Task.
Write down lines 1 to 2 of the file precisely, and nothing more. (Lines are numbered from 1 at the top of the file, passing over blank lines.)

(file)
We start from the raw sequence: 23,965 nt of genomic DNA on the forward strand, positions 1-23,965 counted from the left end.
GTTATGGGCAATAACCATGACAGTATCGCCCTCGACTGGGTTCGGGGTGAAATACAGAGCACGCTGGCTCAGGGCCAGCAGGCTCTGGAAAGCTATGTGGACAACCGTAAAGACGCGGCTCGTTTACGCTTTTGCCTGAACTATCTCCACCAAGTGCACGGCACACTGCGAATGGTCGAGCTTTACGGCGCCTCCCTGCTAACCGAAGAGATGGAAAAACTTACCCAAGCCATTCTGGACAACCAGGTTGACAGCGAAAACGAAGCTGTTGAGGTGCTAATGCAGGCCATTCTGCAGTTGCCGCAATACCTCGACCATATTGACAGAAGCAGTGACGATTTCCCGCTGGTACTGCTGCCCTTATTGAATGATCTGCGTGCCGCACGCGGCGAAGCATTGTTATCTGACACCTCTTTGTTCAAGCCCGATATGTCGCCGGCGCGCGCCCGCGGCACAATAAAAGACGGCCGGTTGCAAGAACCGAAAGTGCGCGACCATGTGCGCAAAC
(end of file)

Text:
We start from the raw sequence: 23,965 nt of genomic DNA on the forward strand, positions 1-23,965 counted from the left end.
GTTATGGGCAATAACCATGACAGTATCGCCCTCGACTGGGTTCGGGGTGAAATACAGAGCACGCTGGCTCAGGGCCAGCAGGCTCTGGAAAGCTATGTGGACAACCGTAAAGACGCGGCTCGTTTACGCTTTTGCCTGAACTATCTCCACCAAGTGCACGGCACACTGCGAATGGTCGAGCTTTACGGCGCCTCCCTGCTAACCGAAGAGATGGAAAAACTTACCCAAGCCATTCTGGACAACCAGGTTGACAGCGAAAACGAAGCTGTTGAGGTGCTAATGCAGGCCATTCTGCAGTTGCCGCAATACCTCGACCATATTGACAGAAGCAGTGACGATTTCCCGCTGGTACTGCTGCCCTTATTGAATGATCTGCGTGCCGCACGCGGCGAAGCATTGTTATCTGACACCTCTTTGTTCAAGCCCGATATGTCGCCGGCGCGCGCCCGCGGCACAATAAAAGACGGCCGGTTGCAAGAACCGAAAGTGCGCGACCATGTGCGCAAAC